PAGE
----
From our friend at The Jesuit Post, a thoughtful essay from a young Jesuit who works in public health:
A few years ago I was in Paris in a meeting room that might as well have been an art gallery – certainly no place for a boy from rural Missouri. I was there because I’d been asked to serve as the English-speaking secretary for a global meeting of the National Bioethics Councils – a nice perk of my work with the World Health Organization’s Ethics team. The president of a bioethics council in a developing nation and I were speaking before the meeting when he brought up my life as a Jesuit. He said, “Many more people in my country would be dead if not for the Catholic Church and its commitment to quality care for everyone… and I mean everyone, regardless of who they are or where they’ve come from. The Church cares for those no one else will. I just want to say thank you.”
Three months before that conversation in Paris I had presented my thesis in an utterly unremarkable conference room only made distinctive by the incredible cadre of faculty and students of Johns Hopkins School of Public Health who sat before me. Some in the room knew that I had been working on a new way of setting population-level health goals that focused more on achieving equity. Everyone in the room knew I was a Jesuit. As far as I know they were, without exception, supportive of my vocation. But they did not give me a free pass that afternoon. One of the first questions I received, from one of the kindest faculty members in the school, was this: “Do you think the fact that you are a visible representative for a Church that many believe treats women unequally in any way impacts your ability to speak on the importance of equity in health?”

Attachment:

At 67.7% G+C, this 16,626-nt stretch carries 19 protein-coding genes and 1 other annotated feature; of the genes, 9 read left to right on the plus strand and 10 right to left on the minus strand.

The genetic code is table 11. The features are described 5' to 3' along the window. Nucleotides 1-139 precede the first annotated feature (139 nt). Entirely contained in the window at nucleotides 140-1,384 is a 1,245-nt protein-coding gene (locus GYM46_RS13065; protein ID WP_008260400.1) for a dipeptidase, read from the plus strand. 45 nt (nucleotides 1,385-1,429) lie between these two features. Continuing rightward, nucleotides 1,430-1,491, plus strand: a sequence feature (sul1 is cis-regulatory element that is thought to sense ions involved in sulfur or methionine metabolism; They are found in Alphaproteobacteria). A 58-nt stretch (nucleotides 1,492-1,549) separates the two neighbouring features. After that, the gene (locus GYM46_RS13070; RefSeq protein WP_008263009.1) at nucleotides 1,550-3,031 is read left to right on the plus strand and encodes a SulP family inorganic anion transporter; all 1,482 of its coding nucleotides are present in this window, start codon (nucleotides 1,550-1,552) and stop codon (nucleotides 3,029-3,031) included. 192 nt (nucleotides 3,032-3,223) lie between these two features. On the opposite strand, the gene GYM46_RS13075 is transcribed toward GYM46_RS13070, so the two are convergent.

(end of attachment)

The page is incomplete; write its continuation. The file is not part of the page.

Both of these stories describe part of who I am. The fact of the matter is that I imperfectly straddle two worlds that rarely speak the same language, but are often engaged in the same work. Both care deeply about the poor. Both see health as an intrinsic and instrumental good. Both emphasize personal and public responsibility. Yet for their all these similarities it is not rare for a situation to arise in which these worlds seem to be talking past one another. No, that analogy doesn’t quite do justice to the tension I feel – it sometimes feels to me that the Church and the world of public health are standing face-to-face screaming at one another. And at moments like this, when tensions are really high, they act like scorned lovers who pretend that they really don’t need each other anyway. And I can do little but watch.
So why do it, you ask? Aside from my love of drama, I consider it a 21st Century version of Jesuit missionary work.
Let me dive into this thicket with a warning: I am not interested in providing a position. If you’re looking to score points in a debate then you probably should look elsewhere. But if you want to engage other people in conversation on a topic as neuralgic as they come these days, then I hope what I offer will be helpful.
Read the rest here.